Manga Review: Yamada-kun and the Seven Witches #1 by Miki Yoshikawa
Ryu Yamada is a delinquent. His time at Suzaku High School is marked by poor attendance, bad grades and getting into fights. His surly attitude is reflected by other students giving him a wide berth and teachers giving him hassle. One day, after being reamed out by a teacher, Yamada spots honor student Urara Shiraishi going up some stairs. He stomps up the steps to get ahead of her, to show her–well, just show her. He’s so focused on getting ahead that when he pivots a couple of steps about Shiraishi, he loses his balance, and they fall down the stairs together.
When Yamada wakes up in the infirmary, he is shocked to discover that he is now somehow in Shiraishi’s body. She’s already gone back to class in his body. She seems remarkably calm about this incident, and doesn’t want to miss any more learning time, so suggests they switch back after the end of classes.
Yamada uses the opportunity to see what Shiraishi’s underwear looks like (in fairness, we learn that she also peeped at his goods), but also learns that Shiraishi is sexually harrassed by men and bullied by the other girls. Yamada is at least able to impress the worst bully into cutting it out through complicated circumstances. At the end of the day, the two try falling down the stairs together several times; it doesn’t get them back to their right bodies.
Then Shiraishi mentions that she remembers that just before she blacked out, Yamada’s lips brushed hers. Yes, it’s kissing that makes them switch bodies! This being a comedy, they soon need to switch bodies again and again, and eventually it’s learned that Yamada can switch bodies with anyone he kisses.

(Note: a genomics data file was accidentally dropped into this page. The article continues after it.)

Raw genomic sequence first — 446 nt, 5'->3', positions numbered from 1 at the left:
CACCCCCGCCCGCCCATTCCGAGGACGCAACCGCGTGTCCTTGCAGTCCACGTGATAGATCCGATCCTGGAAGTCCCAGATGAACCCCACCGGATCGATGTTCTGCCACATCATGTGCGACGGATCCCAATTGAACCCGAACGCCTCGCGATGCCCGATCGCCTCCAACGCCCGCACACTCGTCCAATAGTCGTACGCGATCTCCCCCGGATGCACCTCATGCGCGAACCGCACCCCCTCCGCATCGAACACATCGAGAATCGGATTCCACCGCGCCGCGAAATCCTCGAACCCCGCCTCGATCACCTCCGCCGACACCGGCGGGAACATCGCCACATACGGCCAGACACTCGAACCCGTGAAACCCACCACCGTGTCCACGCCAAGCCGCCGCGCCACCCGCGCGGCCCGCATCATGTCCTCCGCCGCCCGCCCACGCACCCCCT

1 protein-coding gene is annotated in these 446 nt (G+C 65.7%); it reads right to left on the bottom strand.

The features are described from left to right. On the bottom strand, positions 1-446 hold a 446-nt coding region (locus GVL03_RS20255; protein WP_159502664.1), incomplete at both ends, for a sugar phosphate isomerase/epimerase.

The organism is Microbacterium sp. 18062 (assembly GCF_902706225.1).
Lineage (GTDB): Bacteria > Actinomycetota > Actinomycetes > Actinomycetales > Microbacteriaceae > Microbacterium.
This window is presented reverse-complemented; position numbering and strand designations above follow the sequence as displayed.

This is a shounen manga, and has a fairly high amount of male-oriented fanservice. Yamada himself is remarkably chaste for a “bad boy” (we’ll eventually learn that he didn’t really want that role), but there’s quite a lot of kissing, including same-sex kissing. As you might guess from the title, there turn out to be other people at the school with special abilities, but we don’t really see any of that in this first volume. I know some spoilers because this has also been turned into an anime show.
Yamada’s social outcast status has made him woefully ignorant of much of what’s going on with the people around him. This allows him to be blindsided multiple times by relationships he knows nothing about. If the manga has a deeper theme, it’s learning how to connect to and understand other people–while Yamada’s fighting prowess is useful, most of the problems he faces require more than a punch or kick to solve.
Ms. Yoshikawa’s art is decent, and she works hard to show by facial expressions and body language who’s in which body. There’s a certain amount of contrivance in some of the plot developments, but that’s standard for the comedy genre.
Recommended for those who like high school comedy with a fantasy twist.